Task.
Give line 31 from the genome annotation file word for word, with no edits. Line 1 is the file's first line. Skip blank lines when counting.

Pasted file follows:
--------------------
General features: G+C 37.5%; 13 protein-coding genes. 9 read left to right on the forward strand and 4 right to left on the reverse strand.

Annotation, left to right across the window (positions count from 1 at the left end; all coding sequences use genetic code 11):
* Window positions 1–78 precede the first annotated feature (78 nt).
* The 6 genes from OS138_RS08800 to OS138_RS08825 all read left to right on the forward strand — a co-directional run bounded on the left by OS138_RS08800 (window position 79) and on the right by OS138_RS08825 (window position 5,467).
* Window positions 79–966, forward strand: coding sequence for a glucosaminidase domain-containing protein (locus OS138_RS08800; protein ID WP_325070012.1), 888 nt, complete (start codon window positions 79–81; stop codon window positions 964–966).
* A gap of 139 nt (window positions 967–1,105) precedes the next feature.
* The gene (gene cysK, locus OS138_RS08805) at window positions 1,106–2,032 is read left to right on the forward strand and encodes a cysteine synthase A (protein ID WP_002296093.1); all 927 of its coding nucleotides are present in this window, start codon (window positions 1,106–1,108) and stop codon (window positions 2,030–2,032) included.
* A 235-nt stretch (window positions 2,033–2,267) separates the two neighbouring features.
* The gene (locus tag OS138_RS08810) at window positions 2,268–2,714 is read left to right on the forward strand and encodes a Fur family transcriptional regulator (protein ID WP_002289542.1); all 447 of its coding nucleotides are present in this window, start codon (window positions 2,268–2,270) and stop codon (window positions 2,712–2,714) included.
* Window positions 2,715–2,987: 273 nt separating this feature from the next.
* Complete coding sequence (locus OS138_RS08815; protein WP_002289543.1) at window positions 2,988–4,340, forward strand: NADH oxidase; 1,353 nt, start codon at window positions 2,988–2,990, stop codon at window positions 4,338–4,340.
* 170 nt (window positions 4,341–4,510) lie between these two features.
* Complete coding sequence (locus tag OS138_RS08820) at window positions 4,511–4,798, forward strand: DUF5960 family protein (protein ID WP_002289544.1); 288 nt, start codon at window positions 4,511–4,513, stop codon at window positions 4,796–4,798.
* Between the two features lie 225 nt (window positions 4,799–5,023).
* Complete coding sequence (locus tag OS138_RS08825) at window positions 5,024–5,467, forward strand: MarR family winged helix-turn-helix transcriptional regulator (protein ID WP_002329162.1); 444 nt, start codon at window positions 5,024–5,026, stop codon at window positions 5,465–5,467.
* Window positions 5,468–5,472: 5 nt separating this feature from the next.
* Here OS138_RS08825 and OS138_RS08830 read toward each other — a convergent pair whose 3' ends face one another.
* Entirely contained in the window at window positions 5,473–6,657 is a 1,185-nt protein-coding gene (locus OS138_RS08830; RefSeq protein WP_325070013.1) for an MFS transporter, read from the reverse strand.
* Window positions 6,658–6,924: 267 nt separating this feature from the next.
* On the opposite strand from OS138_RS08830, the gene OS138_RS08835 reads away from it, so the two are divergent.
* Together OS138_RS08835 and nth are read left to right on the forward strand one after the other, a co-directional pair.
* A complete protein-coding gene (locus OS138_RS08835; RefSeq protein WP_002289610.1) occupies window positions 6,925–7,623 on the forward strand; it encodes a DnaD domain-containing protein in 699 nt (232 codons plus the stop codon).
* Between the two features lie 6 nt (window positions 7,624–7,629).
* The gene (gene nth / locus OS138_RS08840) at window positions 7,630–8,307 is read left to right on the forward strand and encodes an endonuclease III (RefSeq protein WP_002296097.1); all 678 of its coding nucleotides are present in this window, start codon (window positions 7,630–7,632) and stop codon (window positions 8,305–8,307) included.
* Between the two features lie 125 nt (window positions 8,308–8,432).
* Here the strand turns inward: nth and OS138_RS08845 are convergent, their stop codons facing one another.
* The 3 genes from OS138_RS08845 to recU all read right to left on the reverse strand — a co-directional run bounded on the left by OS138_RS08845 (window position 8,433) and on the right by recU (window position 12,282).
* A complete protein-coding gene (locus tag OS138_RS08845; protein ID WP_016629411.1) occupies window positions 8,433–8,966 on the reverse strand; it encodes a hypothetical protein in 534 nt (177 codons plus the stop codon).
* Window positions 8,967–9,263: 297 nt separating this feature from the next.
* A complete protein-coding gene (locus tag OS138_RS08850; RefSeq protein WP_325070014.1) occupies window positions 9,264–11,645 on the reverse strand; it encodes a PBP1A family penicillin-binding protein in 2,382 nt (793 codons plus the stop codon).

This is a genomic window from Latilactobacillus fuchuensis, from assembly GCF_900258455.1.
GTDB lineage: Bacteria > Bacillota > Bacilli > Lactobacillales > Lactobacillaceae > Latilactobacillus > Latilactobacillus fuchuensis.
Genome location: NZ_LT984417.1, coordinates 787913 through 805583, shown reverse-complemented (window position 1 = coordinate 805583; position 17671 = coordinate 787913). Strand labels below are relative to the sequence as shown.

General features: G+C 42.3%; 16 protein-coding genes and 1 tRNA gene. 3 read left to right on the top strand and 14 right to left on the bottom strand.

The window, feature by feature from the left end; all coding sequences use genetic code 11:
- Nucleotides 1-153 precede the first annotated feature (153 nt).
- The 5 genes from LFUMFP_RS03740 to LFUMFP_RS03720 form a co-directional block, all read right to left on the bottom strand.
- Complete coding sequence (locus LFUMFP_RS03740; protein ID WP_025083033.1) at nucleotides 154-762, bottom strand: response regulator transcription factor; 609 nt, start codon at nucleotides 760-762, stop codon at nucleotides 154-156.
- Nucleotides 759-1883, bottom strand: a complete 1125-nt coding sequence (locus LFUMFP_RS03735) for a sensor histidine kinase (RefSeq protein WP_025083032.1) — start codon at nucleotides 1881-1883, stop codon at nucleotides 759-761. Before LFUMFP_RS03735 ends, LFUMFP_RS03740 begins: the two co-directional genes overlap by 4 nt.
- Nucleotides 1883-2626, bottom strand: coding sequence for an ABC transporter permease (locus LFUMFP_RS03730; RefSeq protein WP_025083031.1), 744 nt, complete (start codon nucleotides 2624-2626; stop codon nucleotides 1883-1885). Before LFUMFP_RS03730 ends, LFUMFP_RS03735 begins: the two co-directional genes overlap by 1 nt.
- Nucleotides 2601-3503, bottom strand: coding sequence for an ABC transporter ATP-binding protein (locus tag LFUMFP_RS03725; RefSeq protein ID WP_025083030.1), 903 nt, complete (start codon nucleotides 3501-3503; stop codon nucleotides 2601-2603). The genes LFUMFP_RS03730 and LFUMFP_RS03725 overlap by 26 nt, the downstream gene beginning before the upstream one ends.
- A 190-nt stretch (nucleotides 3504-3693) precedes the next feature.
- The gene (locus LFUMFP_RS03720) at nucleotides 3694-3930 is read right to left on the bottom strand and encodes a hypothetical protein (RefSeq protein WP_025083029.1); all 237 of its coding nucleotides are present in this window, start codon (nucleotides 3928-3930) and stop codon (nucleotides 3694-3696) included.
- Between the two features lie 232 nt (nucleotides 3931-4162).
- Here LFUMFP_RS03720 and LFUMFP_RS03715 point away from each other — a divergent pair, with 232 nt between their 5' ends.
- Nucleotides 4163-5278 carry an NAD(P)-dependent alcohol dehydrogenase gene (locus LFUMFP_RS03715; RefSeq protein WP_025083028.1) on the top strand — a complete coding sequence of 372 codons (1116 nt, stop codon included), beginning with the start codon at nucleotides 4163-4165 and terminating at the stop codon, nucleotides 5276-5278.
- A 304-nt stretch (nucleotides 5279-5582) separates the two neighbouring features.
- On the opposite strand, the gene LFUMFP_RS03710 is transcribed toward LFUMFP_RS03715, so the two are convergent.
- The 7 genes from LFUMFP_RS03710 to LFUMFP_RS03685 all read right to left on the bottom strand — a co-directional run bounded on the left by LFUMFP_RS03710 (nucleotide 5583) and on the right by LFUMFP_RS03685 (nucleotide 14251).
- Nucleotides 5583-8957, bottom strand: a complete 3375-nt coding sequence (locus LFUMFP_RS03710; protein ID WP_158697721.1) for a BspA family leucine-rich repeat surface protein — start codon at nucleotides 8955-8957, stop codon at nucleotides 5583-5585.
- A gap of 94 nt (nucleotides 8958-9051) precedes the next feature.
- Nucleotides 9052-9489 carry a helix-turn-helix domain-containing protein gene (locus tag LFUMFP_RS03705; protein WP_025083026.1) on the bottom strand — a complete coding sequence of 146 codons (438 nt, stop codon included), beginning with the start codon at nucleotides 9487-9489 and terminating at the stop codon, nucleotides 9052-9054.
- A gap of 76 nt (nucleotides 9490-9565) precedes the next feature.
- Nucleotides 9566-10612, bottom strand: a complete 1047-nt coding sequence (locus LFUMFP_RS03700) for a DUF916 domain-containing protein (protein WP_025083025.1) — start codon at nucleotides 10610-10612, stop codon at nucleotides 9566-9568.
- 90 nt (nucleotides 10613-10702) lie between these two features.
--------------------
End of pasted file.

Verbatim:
This is a genomic window from Latilactobacillus fuchuensis, from assembly GCF_900258455.1.